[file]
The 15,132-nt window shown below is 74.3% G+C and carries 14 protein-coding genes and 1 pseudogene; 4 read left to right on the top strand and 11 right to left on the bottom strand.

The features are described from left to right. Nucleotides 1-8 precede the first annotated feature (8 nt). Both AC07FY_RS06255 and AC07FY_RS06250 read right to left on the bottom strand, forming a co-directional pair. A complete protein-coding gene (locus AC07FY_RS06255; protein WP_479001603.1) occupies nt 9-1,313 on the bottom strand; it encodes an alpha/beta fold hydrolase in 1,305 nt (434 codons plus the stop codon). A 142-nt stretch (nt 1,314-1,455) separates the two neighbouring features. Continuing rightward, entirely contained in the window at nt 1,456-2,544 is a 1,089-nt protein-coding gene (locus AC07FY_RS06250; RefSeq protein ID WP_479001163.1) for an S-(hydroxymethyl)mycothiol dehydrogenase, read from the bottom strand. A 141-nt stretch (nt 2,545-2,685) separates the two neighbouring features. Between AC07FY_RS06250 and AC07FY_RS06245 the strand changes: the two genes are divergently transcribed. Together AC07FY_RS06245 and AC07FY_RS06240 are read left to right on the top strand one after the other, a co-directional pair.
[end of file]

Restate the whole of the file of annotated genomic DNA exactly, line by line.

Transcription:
The 15,132-nt window shown below is 74.3% G+C and carries 14 protein-coding genes and 1 pseudogene; 4 read left to right on the top strand and 11 right to left on the bottom strand.

The features are described from left to right. Nucleotides 1-8 precede the first annotated feature (8 nt). Both AC07FY_RS06255 and AC07FY_RS06250 read right to left on the bottom strand, forming a co-directional pair. A complete protein-coding gene (locus AC07FY_RS06255; protein WP_479001603.1) occupies nt 9-1,313 on the bottom strand; it encodes an alpha/beta fold hydrolase in 1,305 nt (434 codons plus the stop codon). A 142-nt stretch (nt 1,314-1,455) separates the two neighbouring features. Continuing rightward, entirely contained in the window at nt 1,456-2,544 is a 1,089-nt protein-coding gene (locus AC07FY_RS06250; RefSeq protein ID WP_479001163.1) for an S-(hydroxymethyl)mycothiol dehydrogenase, read from the bottom strand. A 141-nt stretch (nt 2,545-2,685) separates the two neighbouring features. Between AC07FY_RS06250 and AC07FY_RS06245 the strand changes: the two genes are divergently transcribed. Together AC07FY_RS06245 and AC07FY_RS06240 are read left to right on the top strand one after the other, a co-directional pair.